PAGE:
Terrien v. Social Security Administration, Commissioner, No. 5:2014cv00381 - Document 12 (N.D. Ala. 2015)

Court Description: MEMORANDUM OPINION. Signed by Judge Madeline Hughes Haikala on 9/24/2015. (KEK)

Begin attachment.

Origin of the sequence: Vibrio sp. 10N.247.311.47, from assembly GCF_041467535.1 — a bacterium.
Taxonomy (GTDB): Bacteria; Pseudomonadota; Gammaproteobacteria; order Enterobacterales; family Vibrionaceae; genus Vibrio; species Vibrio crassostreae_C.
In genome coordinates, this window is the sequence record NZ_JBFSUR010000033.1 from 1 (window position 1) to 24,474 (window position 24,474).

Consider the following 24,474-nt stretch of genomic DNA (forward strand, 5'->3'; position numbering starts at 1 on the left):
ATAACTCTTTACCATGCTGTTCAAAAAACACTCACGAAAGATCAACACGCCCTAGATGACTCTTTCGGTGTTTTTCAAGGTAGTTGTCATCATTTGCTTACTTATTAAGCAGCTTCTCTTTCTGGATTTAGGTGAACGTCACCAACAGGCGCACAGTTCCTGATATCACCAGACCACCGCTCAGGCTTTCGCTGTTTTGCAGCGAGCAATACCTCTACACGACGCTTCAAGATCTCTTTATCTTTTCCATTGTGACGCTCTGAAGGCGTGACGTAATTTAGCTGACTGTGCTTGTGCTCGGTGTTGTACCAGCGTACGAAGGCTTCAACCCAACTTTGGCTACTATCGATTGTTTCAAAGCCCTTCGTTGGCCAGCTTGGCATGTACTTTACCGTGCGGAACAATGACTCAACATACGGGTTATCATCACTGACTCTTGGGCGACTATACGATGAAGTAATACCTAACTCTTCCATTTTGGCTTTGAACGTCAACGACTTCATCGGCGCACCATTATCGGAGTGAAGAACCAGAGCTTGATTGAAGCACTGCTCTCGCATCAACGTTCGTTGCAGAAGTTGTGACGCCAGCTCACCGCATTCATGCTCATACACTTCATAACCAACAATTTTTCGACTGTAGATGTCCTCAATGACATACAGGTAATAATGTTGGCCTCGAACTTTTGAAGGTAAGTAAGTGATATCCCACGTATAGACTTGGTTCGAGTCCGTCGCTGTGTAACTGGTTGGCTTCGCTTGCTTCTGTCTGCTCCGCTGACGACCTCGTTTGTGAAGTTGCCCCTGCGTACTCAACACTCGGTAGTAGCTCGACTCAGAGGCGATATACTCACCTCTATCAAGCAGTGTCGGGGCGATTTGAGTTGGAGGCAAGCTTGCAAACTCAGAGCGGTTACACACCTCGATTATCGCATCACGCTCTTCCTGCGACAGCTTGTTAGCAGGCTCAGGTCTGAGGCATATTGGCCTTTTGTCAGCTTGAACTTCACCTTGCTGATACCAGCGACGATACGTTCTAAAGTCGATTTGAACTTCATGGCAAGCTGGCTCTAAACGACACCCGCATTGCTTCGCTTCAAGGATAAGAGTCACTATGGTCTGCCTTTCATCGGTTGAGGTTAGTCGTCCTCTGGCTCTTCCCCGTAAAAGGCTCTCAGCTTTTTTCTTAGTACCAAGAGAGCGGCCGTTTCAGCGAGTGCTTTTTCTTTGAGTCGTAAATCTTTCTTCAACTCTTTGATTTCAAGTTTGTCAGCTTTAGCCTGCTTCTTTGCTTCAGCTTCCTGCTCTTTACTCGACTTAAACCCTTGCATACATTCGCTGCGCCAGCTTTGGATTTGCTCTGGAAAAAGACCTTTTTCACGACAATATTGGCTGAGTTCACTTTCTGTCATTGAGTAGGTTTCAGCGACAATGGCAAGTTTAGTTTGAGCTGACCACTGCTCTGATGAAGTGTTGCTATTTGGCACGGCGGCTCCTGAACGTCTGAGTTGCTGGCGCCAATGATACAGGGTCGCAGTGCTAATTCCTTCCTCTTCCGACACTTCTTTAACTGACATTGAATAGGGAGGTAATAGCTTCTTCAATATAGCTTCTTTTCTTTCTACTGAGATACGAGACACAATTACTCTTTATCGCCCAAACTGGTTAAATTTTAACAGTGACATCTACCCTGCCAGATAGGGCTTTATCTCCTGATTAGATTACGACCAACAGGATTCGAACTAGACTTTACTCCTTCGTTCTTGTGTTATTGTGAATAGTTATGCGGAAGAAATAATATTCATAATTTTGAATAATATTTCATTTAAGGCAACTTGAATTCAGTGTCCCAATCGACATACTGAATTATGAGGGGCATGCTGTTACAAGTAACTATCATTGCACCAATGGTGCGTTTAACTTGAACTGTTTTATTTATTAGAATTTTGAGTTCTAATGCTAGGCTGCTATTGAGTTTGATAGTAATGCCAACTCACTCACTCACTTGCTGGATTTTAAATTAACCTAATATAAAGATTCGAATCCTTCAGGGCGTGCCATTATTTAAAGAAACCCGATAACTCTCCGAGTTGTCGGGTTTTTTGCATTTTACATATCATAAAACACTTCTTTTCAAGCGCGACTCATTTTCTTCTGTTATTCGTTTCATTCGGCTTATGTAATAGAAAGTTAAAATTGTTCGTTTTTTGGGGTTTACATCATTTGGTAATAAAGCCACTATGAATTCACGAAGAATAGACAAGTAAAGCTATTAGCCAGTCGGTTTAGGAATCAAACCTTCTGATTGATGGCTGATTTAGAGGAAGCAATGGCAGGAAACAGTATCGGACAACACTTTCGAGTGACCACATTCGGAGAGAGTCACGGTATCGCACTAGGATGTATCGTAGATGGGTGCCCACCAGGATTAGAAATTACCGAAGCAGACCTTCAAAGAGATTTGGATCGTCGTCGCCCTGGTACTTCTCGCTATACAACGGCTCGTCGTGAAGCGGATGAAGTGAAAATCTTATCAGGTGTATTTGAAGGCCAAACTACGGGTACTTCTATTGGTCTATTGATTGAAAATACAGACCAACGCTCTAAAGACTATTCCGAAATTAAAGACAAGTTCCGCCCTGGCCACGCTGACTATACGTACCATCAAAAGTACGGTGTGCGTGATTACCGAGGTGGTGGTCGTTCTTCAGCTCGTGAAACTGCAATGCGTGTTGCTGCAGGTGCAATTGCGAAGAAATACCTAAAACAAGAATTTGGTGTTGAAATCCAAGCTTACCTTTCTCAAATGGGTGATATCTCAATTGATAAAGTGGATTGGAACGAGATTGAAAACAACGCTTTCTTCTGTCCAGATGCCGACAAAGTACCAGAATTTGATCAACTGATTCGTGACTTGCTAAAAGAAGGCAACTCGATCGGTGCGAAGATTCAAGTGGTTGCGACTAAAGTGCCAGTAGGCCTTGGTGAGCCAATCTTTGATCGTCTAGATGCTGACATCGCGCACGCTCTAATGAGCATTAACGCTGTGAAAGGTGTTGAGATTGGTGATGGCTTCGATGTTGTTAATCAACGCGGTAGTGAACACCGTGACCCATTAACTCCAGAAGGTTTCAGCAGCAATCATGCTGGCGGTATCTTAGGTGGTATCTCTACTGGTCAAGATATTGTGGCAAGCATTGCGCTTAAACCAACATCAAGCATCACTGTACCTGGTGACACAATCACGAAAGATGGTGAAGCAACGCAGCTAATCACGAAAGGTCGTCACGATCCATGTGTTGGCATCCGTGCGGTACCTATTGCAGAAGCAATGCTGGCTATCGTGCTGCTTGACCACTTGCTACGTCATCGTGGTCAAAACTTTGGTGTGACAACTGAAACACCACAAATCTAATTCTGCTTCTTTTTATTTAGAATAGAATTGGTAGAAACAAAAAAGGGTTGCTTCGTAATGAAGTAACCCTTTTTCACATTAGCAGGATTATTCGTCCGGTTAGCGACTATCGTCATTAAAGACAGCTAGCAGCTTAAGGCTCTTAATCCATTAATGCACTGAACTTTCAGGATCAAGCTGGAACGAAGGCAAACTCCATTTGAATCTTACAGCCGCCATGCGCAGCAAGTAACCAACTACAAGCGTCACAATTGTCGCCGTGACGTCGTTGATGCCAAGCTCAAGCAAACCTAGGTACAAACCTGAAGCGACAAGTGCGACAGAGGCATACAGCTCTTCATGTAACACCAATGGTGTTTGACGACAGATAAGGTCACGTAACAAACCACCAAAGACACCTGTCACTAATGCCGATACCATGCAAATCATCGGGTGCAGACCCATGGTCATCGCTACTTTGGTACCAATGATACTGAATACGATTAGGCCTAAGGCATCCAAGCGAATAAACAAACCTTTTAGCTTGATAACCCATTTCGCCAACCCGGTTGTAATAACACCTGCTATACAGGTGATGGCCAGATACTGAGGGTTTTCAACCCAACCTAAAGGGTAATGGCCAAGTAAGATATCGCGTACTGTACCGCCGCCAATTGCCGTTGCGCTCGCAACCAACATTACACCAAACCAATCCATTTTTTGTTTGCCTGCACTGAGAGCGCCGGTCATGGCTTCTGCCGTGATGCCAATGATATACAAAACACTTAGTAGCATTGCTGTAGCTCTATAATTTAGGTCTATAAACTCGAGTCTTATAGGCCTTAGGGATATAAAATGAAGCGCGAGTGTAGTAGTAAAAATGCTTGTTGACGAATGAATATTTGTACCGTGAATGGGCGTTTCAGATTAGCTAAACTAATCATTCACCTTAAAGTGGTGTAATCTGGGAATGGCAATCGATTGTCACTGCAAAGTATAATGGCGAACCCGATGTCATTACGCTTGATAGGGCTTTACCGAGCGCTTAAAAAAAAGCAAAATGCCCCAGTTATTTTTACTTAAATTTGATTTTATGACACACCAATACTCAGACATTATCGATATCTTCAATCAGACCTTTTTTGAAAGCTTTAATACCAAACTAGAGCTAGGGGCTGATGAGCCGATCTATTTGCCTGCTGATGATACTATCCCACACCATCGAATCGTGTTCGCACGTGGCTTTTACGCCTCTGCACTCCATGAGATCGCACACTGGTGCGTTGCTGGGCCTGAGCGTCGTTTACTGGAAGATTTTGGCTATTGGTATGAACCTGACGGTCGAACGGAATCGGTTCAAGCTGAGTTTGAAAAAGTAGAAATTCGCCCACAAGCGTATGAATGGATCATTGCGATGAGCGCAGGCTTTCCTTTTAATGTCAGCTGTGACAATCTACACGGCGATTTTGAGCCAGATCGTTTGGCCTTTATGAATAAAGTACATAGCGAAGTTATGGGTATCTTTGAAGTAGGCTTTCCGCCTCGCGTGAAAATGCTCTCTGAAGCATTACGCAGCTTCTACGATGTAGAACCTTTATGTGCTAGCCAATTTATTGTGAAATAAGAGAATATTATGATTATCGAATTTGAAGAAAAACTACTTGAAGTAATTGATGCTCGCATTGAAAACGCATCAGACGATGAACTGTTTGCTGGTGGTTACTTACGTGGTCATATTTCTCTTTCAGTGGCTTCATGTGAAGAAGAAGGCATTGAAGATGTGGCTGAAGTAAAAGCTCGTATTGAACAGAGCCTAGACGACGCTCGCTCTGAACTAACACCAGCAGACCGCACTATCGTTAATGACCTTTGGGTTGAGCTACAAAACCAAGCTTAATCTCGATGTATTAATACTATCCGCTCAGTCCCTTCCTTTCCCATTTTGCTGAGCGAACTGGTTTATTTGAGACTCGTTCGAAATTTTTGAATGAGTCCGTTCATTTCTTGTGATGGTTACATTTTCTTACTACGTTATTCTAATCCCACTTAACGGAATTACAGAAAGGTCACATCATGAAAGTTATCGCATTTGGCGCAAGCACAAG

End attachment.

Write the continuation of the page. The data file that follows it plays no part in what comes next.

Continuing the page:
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Terrien v. Social Security Administration, Commissioner Doc. 12 FILED 2015 Sep-24 AM 09:06 U.S. DISTRICT COURT N.D. OF ALABAMA UNITED STATES DISTRICT COURT FOR THE NORTHERN DISTRICT OF ALABAMA NORTHEASTERN DIVISION SAMANTHA NICOLE TERRIEN, Plaintiff, v. CAROLYN W. COLVIN, Commissioner of the Social Security Administration, Defendant. } } } } } } } } } } } Case No.: 5:14-CV-381-MHH MEMORANDUM OPINION Pursuant to 42 U.S.C. §§ 405(g) and 1383(c), plaintiff Samantha Terrien seeks judicial review of a final adverse decision of the Commissioner of Social Security. The Commissioner affirmed the administrative law judge’s denial of Ms. Terrien’s claims for a period of disability and disability insurance benefits and supplemental security income. After careful review, the Court remands this case to the Commissioner for further proceedings consistent with this opinion. PROCEDURAL HISTORY Ms. Terrien applied for a period of disability and disability insurance benefits on January 18, 2011. She applied for supplemental security income on March 4, 2011. (Doc. 5-6, pp. 2, 4). Ms. Terrien alleges that her disability began Dockets.Justia.com on November 7, 2008. (Doc. 5-6, pp. 2, 4). The Commissioner initially denied Ms. Terrien’s claims on June 2, 2011, and Ms. Terrien requested a hearing before an ALJ. (Doc. 5-5, pp. 11, 18). The ALJ issued an unfavorable decision on October 18, 2012. (Doc. 5-3, pp. 13-20). On January 31, 2014, the Appeals Council declined Ms. Terrien’s request for review (Doc. 5-3, pp. 2-4), making the Commissioner’s decision final and a proper candidate for this Court’s judicial review. See 42 U.S.C. §§ 405(g), 1383(c). STANDARD OF REVIEW The scope of review in this matter is limited. “When, as in this case, the ALJ denies benefits and the Appeals Council denies review,” the Court “review[s] the ALJ’s ‘factual findings with deference’ and [her] ‘legal conclusions with close scrutiny.’” Riggs v. Comm’r of Soc. Sec., 522 Fed. Appx. 509, 510-11 (11th Cir. 2013) (quoting Doughty v. Apfel, 245 F.3d 1274, 1278 (11th Cir. 2001)). The Court must determine whether there is substantial evidence in the record to support the ALJ’s findings. “Substantial evidence is more than a scintilla and is such relevant evidence as a reasonable person would accept as adequate to support a conclusion.” Crawford v. Comm’r of Soc. Sec., 363 F.3d 1155, 1158 (11th Cir. 2004). In making this evaluation, the Court may not “decide the facts anew, reweigh the evidence,” or substitute its judgment for that of the ALJ. Winschel v. Comm’r of Soc. Sec. Admin., 631 F.3d 1176, 1178 (11th Cir. 2011) (internal 2 quotations and citation omitted). If the ALJ’s decision is supported by substantial evidence, the Court “must affirm even if the evidence preponderates against the Commissioner’s findings.” Costigan v. Comm’r, Soc. Sec. Admin., 603 Fed. Appx. 783, 786 (11th Cir. 2015) (citing Crawford, 363 F.3d at 1158). With respect to the ALJ’s legal conclusions, the Court must determine whether the ALJ applied the correct legal standards. If the Court finds an error in the ALJ’s application of the law, or if the Court finds that the ALJ failed to provide sufficient reasoning to demonstrate that the ALJ conducted a proper legal analysis, then the Court must reverse the ALJ’s decision. Cornelius v. Sullivan, 936 F.2d 1143, 1145-46 (11th Cir. 1991). SUMMARY OF THE ALJ’S DECISION To determine whether a claimant has proven that she is disabled, an ALJ follows a five-step sequential evaluation process. The ALJ considers: (1) whether the claimant is currently engaged in substantial gainful activity; (2) whether the claimant has a severe impairment or combination of impairments; (3) whether the impairment meets or equals the severity of the specified impairments in the Listing of Impairments; (4) based on a residual functional capacity (“RFC”) assessment, whether the claimant can perform any of his or her past relevant work despite the impairment; and (5) whether there are significant numbers of jobs in the national economy that the claimant can perform given the claimant’s RFC, age, education, and work experience. Winschel, 631 F.3d at 1178. 3 In this case, the ALJ found that Ms. Terrien has not engaged in substantial gainful activity since November 7, 2008, the alleged onset date. (Doc. 5-3, p. 15). The ALJ determined that Ms. Terrien suffers from the following severe impairments: “history of irritable bowel syndrome (IBS), a history of a fractured right metacarpal status post right 5th metacarpal bone cyst removal and grafting, and a history of avulsion fracture at T10 in 2006.” (Doc. 5-3, p. 15). The ALJ also determined that Ms. Terrien suffers from the non-severe mental impairment of depression. (Doc. 5-3, p. 17). Nevertheless, the ALJ concluded that Ms. Terrien does not have an impairment or combination of impairments that meets or medically equals the severity of any of the listed impairments in 20 C.F.R. Part 404, Subpart P, Appendix 1. (Doc. 5-3, p. 18). Next, the ALJ determined the following: Ms. Terrien has the RFC to “occasionally lift and/or carry up to 20 pounds and frequently lift and/or carry up to 10 pounds. [Ms. Terrien] can occasionally use her right dominant hand to perform fine manipulations. [Ms. Terrien] has no limitations in her abilities to perform gross manipulations.” (Doc. 5-3, p. 19). Based on this RFC, the ALJ concluded that Ms. Terrien is capable of performing her past relevant work as a mortgage underwriter. (Doc. 5-3, p. 21). Accordingly, the ALJ determined that Ms. Terrien is not disabled as that term is defined in the Social Security Act. (Doc. 5-3, p. 22). 4 ANALYSIS Ms. Terrien argues that she is entitled to relief from the ALJ’s decision because the ALJ erred in failing to identify Crohn’s disease as a medically determinable impairment. The Court agrees. When an ALJ identifies at least one severe impairment, the ALJ satisfies the threshold inquiry at step two of the five-step evaluation process. See Packer v. Comm’r of Soc. Sec., 542 Fed. Appx. 890, 892 (11th Cir. 2013). Here, at step two, the ALJ found that Ms. Terrien suffers from three severe impairments including irritable bowel syndrome (IBS); however, the ALJ did not identify Crohn’s disease as one of Ms. Terrien’s severe impairments. The Social Security Regulations recognize Crohn’s disease as an inflammatory bowel disease (IBD). 20 C.F.R § 404, Subpart P, Appendix 1, Listing 5.00(E)(1). The regulations provide: [r]emissions and exacerbations of variable duration are the hallmark of IBD. . . . Crohn’s disease is rarely curable and recurrence may be a lifelong problem, even after surgical resection.” Id. The ALJ’s failure to identify Crohn’s disease as a medically determinable impairment at stage two is not harmless error, because the ALJ did not consider in the final stages of the five-step disability evaluation the symptoms and limitations that would result from Crohn’s disease. Compare Sanchez v. Comm’r of Soc. Sec., 507 Fed. Appx. 855, 859 (11th Cir. 2013) (“[E]ven if the ALJ erred by failing to 5 identify BPD as a severe limitation at step two, the ALJ properly considered the symptoms and limitations that would result from BPD at the latter stages of the five-step disability evaluation.”). The ALJ discounted the Crohn’s diagnoses that appear in Ms. Terrien’s medical records because the ALJ believed that those diagnoses were based only on Ms. Terrien’s reports of Crohn’s disease and not on objective medical evidence of Crohn’s disease. (Doc. 5-3, p. 17, 20). Ms. Terrien’s medical records contain test results that support her diagnosis of Crohn’s disease. For example, on October 21, 2008, Dr. Amy Woods diagnosed Ms. Terrien with Crohn’s disease based on xrays that revealed abnormal loops on Ms. Terrien’s small bowel. (Doc. 5-10, p. 31).1 Dr. Woods noted that Ms. Terrien was experiencing a Crohn’s flare, and Dr. Woods indicated that Ms. Terrrien would be out of work for six days. (Doc. 5-10, p. 31). On November 4, 2010, Ms. Terrien visited the emergency room at Crestwood Medical Center due to diarrhea, vomiting, and nausea. (Doc. 5-18, p. 40). Dr. Weston Welker diagnosed Ms. Terrien with Crohn’s disease and hypokalemia.2 (Doc. 5-18, p. 42). On July 29, 2011, Ms. Terrien visited the emergency room at Crestwood Medical Center. (Doc. 5-17, p. 55). Upon 1 The regulations recognize “[i]nflamed loops of bowel” as a symptom and sign of IBD. 20 C.F.R. § 404, Subpart 4, Appendix 1, Listing 5.00(E)(2). 2 The regulations recognize hypokalemia, nausea, and vomiting as symptoms and signs of IBD. 20 C.F.R. § 404, Subpart 4, Appendix 1, Listing 5.00(E)(2). 6 examination, Dr. John Bowman noted severe tenderness in Ms. Terrien’s abdomen and diagnosed her with Crohn’s disease. (Doc. 5-17, pp. 56-57).3 The ALJ did not mention these positive Crohn’s diagnoses in the discussion of the medical evidence, and she failed to account for these diagnoses in her analysis. (Doc. 5-3, pp. 15-17, 20-21). Therefore, the Court cannot determine whether substantial evidence supports the ALJ’s decision. See McCruter v. Bowen, 791 F.2d 1544, 1548 (11th Cir. 1986) (If the record viewed in its entirety indicates that the ALJ “focus[ed] upon one aspect of the evidence and ignor[ed] other parts of the record,” then the reviewing court “cannot properly find that the administrative decision is supported by substantial evidence. It is not enough to discover a piece of evidence which supports that decision, but to disregard other contrary evidence. The review must take into account and evaluate the record as a whole.”). By failing to find that Crohn’s is a medically determinable impairment, the ALJ did not “meaningfully conduct an analysis of the effect of [Crohn’s] on [Ms. Terrien’s] ability to work.” Vega v. Comm’r of Soc. Sec., 265 F.3d 1214, 1219 (11th Cir. 2001). No treating or examining physician has provided an opinion regarding how Ms. Terrien’s Crohn’s disease limits her ability to work. Therefore, the only evidence in the record regarding the limitations attributable to Ms. Terrien’s Crohn’s disease is her subjective testimony. Ms. Terrien testified 3 The regulations recognize abdominal tenderness as a symptom and sign of IBD. 20 C.F.R. § 404, Subpart 4, Appendix 1, Listing 5.00(E)(2). 7 that she experiences a Crohn’s flare 7 to 14 days a month. (Doc. 5-3, p. 36). During a Crohn’s flare, she must use the restroom 10 to 12 times a day. During each of those visits, Ms. Terrien spends between 10 and 15 minutes to an hour in the restroom. (Doc. 5-3, pp. 37-38). Ms. Terrien also testified that after each flare, she must lie down for 30 to 45 minutes due to pain and dizziness. (Doc. 5-3, p. 39). The VE testified that these limitations would preclude all work. (Doc. 5-3, pp. 69-70). The ALJ discredited Ms. Terrien’s testimony on this point in part because the ALJ found that “there is no definitive evidence of Crohn’s disease.” (Doc. 5-3, p. 20). But that is not the case. As explained above, there is objective medical evidence of Crohn’s disease in the record. Therefore, remand is necessary because the “ALJ fail[ed] to consider properly [Ms. Terrien’s] condition despite evidence in the record of the diagnosis.” Vega, 265 F.3d at 1219. On remand, the ALJ should reevaluate Ms. Terrien’s RFC determination and Ms. Terrien’s credibility in light of a Crohn’s diagnosis supported by objective medical evidence. See Lewen v. Comm’r of Soc. Sec., 605 Fed. Appx. 967, 968 (11th Cir. 2015) (the ALJ’s decision should enable “the reviewing court to conclude that the ALJ considered the claimant’s medical condition as a whole”); Coven v. Comm’r of Soc. Sec., 384 Fed. Appx. 949, 951 (11th Cir. 2010) (“Because a hearing before an 8 ALJ is not an adversary proceeding, the ALJ has a basic obligation to develop a full and fair record.”) (internal quotation marks and citation omitted). CONCLUSION For the reasons discussed above, the Court cannot determine whether the ALJ’s decision is supported by substantial evidence. Therefore, the Court will remand this action to the Commissioner for further administrative proceedings consistent with this opinion. The Court will enter a separate final judgment consistent with this memorandum opinion. DONE and ORDERED this September 24, 2015. _________________________________ MADELINE HUGHES HAIKALA UNITED STATES DISTRICT JUDGE 9